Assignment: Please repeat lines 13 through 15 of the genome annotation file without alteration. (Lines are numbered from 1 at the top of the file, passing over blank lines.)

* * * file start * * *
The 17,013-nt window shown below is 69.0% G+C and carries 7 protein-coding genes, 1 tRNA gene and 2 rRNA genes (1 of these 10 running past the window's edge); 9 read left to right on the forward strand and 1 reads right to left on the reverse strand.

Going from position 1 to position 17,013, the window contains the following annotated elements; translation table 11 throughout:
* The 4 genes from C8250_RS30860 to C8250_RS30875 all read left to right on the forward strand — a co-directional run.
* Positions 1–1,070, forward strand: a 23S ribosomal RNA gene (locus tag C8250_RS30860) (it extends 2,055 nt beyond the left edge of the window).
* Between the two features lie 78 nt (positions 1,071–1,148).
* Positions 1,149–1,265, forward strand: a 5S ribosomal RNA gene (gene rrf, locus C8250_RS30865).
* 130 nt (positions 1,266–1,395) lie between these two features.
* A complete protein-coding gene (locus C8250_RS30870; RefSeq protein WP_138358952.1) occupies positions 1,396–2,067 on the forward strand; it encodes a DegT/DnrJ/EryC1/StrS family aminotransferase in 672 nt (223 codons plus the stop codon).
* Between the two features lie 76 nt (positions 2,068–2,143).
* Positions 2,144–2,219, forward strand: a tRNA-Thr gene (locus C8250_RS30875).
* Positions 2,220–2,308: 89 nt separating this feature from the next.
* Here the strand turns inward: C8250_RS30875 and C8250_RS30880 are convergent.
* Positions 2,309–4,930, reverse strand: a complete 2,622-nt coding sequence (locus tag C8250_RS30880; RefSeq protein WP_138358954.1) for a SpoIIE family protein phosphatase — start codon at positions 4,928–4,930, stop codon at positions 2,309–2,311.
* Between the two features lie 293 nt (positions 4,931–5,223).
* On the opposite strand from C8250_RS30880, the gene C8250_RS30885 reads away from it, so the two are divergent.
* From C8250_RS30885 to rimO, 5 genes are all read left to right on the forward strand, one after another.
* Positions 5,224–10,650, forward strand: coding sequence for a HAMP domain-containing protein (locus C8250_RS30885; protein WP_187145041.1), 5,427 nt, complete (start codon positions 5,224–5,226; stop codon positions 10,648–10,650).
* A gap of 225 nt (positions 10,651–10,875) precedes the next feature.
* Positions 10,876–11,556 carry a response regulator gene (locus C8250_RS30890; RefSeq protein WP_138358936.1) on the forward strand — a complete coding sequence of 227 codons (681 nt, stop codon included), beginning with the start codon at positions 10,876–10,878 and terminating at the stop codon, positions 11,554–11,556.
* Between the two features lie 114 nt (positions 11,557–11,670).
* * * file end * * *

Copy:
* Positions 2,309–4,930, reverse strand: a complete 2,622-nt coding sequence (locus tag C8250_RS30880; RefSeq protein WP_138358954.1) for a SpoIIE family protein phosphatase — start codon at positions 4,928–4,930, stop codon at positions 2,309–2,311.
* Between the two features lie 293 nt (positions 4,931–5,223).
* On the opposite strand from C8250_RS30880, the gene C8250_RS30885 reads away from it, so the two are divergent.